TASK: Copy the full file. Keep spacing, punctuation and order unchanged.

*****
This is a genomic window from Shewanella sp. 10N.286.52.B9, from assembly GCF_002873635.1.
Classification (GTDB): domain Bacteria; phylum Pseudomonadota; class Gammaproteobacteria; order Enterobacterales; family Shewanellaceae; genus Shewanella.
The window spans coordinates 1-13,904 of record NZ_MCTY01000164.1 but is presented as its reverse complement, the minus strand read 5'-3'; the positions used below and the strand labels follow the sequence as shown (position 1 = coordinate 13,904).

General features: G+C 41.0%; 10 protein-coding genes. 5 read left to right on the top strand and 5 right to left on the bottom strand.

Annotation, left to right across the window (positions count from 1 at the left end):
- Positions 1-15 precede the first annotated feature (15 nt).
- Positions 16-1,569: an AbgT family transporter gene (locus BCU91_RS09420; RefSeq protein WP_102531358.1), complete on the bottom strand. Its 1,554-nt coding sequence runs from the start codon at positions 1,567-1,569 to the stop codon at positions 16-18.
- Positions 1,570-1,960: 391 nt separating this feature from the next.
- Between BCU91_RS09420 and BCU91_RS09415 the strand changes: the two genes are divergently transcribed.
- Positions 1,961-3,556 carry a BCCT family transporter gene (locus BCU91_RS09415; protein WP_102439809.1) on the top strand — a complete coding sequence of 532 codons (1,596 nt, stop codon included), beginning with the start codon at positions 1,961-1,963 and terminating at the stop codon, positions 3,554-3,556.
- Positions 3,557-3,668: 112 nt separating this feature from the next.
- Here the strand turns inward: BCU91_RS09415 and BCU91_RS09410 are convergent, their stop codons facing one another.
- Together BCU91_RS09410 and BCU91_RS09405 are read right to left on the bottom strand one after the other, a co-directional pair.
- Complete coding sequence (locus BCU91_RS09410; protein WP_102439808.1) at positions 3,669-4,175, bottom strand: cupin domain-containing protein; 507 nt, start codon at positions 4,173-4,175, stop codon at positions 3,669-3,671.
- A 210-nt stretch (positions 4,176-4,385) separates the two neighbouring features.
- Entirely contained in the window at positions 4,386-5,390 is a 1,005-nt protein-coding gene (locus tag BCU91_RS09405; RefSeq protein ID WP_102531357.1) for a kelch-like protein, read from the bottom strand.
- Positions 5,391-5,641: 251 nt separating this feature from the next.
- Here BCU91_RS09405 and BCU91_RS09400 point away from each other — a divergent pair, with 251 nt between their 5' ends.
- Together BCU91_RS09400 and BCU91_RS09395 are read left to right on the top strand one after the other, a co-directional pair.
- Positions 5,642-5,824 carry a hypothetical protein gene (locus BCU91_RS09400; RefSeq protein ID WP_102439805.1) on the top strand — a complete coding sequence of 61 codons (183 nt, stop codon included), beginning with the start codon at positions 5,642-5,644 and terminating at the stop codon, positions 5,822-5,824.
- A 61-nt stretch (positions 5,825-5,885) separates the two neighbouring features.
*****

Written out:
This is a genomic window from Shewanella sp. 10N.286.52.B9, from assembly GCF_002873635.1.
Classification (GTDB): domain Bacteria; phylum Pseudomonadota; class Gammaproteobacteria; order Enterobacterales; family Shewanellaceae; genus Shewanella.
The window spans coordinates 1-13,904 of record NZ_MCTY01000164.1 but is presented as its reverse complement, the minus strand read 5'-3'; the positions used below and the strand labels follow the sequence as shown (position 1 = coordinate 13,904).

General features: G+C 41.0%; 10 protein-coding genes. 5 read left to right on the top strand and 5 right to left on the bottom strand.

Annotation, left to right across the window (positions count from 1 at the left end):
- Positions 1-15 precede the first annotated feature (15 nt).
- Positions 16-1,569: an AbgT family transporter gene (locus BCU91_RS09420; RefSeq protein WP_102531358.1), complete on the bottom strand. Its 1,554-nt coding sequence runs from the start codon at positions 1,567-1,569 to the stop codon at positions 16-18.
- Positions 1,570-1,960: 391 nt separating this feature from the next.
- Between BCU91_RS09420 and BCU91_RS09415 the strand changes: the two genes are divergently transcribed.
- Positions 1,961-3,556 carry a BCCT family transporter gene (locus BCU91_RS09415; protein WP_102439809.1) on the top strand — a complete coding sequence of 532 codons (1,596 nt, stop codon included), beginning with the start codon at positions 1,961-1,963 and terminating at the stop codon, positions 3,554-3,556.
- Positions 3,557-3,668: 112 nt separating this feature from the next.
- Here the strand turns inward: BCU91_RS09415 and BCU91_RS09410 are convergent, their stop codons facing one another.
- Together BCU91_RS09410 and BCU91_RS09405 are read right to left on the bottom strand one after the other, a co-directional pair.
- Complete coding sequence (locus BCU91_RS09410; protein WP_102439808.1) at positions 3,669-4,175, bottom strand: cupin domain-containing protein; 507 nt, start codon at positions 4,173-4,175, stop codon at positions 3,669-3,671.
- A 210-nt stretch (positions 4,176-4,385) separates the two neighbouring features.
- Entirely contained in the window at positions 4,386-5,390 is a 1,005-nt protein-coding gene (locus tag BCU91_RS09405; RefSeq protein ID WP_102531357.1) for a kelch-like protein, read from the bottom strand.
- Positions 5,391-5,641: 251 nt separating this feature from the next.
- Here BCU91_RS09405 and BCU91_RS09400 point away from each other — a divergent pair, with 251 nt between their 5' ends.
- Together BCU91_RS09400 and BCU91_RS09395 are read left to right on the top strand one after the other, a co-directional pair.
- Positions 5,642-5,824 carry a hypothetical protein gene (locus BCU91_RS09400; RefSeq protein ID WP_102439805.1) on the top strand — a complete coding sequence of 61 codons (183 nt, stop codon included), beginning with the start codon at positions 5,642-5,644 and terminating at the stop codon, positions 5,822-5,824.
- A 61-nt stretch (positions 5,825-5,885) separates the two neighbouring features.